There are little grey slugs as well...in the garden. But I didn't bother with a photo of them 'cos they are very small and insignificant...still chomp their way anything edible that's been planted out though. And snails...I don't feel quite the loathing for snails that I do for slugs...it's only because they tend to be wearing pretty houses on their backs, not for any sinister sort of a reason.
And then there are cut worms which used to drive me to total despair when I was growing rows of veggies...anything planted out, because they don't bother if the plant was a seed you sowed and then grew...they homed in on cabbages which were their favourite...though they weren't fussy.
They are small and fat and grey...just like you'd imagine a grub to be...and they gnaw through the stem of freshly planted out plants and then the plant keels over and dies...which it would when you think about it. I'd practically sieve the soil to catch them but always managed to miss one or two and would go out in the morning to see a row of rapidly wilting cabbage or broccoli...
Cut worms hatch out into Crane Flies...those stupid leggy insects that crash into the overhead light at night and batter themselves senseless against windowpanes...when I had indoor cats the Crane flies would keep them entertained for hours on summer nights...they bat at them and catch them under their paws and then try to eat them...
Sometimes people think Crane flies are Daddy Longlegs...but they are different altogether...the Daddy Longlegs has a round body and his legs come out neatly and he doesn't appear until late summer...Crane flies legs are all over the place and they have tatty wings that don't work properly.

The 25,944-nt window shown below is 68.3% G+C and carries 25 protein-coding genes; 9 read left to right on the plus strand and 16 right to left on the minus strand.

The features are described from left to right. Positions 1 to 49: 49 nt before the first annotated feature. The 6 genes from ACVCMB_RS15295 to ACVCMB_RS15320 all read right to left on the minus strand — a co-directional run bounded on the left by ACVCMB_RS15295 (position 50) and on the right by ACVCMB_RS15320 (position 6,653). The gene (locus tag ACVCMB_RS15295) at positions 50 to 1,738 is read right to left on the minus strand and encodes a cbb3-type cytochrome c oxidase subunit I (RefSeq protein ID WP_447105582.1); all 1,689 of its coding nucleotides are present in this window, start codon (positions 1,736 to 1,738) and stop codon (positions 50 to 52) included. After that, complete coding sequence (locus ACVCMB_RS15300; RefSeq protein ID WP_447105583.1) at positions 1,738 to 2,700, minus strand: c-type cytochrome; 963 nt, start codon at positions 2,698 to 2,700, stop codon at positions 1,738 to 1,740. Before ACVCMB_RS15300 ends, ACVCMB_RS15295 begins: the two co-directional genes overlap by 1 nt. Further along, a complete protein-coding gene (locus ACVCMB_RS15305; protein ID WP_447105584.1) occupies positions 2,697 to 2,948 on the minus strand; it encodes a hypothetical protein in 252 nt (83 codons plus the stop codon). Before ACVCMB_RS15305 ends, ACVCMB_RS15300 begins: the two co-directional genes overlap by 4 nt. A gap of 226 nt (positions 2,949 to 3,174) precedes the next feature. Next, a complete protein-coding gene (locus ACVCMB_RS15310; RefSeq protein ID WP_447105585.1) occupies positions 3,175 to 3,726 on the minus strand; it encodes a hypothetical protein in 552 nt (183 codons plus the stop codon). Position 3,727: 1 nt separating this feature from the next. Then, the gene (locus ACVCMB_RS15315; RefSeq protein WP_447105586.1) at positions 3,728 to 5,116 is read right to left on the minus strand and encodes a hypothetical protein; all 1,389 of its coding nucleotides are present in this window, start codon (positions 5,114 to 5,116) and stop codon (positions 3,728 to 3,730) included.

Cats and kittens are lethal in a patch of freshly turned earth...it makes the ideal seedbed for whatever you happen to be growing and the nicest cat litter for digging up and scattering the seeds you've so carefully sown absolutely everywhere...my rows of carrots were invariably wonky and usually had big gaps where there were no seeds at all...they'd been buried in cat pee or poo and stood little or no chance of ever germinating.
And of course anyone who has a dog and a cat will know most dogs adore eating cat poo and will happily munch away while standing right in the middle of your carefully raked and prepared seed bed...leaving great foot prints all over the place and scattering even more seeds to the winds when they see you coming and bolt for cover...
We don't have moles here in Ireland...they are the scourge of gardeners in England with their penchant for digging tunnels in beautiful green lawns and leaving heaps of earth dotted about...we were plagued by them in the last house we lived in...I resorted to asking a mole catcher to come and sort the little feckers out...he laid nasty traps all over the place and succeeded in catching a few, but some were wily and escaped the lure of the traps so in the end we learned to live with them...of course moleskin was much valued in Victorian days for making beautifully soft gloves for ladies and children. The fur is dense and jet black and very short...one country description for a mole is 'The gentleman in the velvet waistcoat'
I'm down to the last few pages of The Devil Rides Out...but I've downloaded To The Devil a Daughter...so I can go straight onto that...there's precious little on television. In fact last week we only watched a programme about the Tower of London...just as well we don't have to pay for a television licence.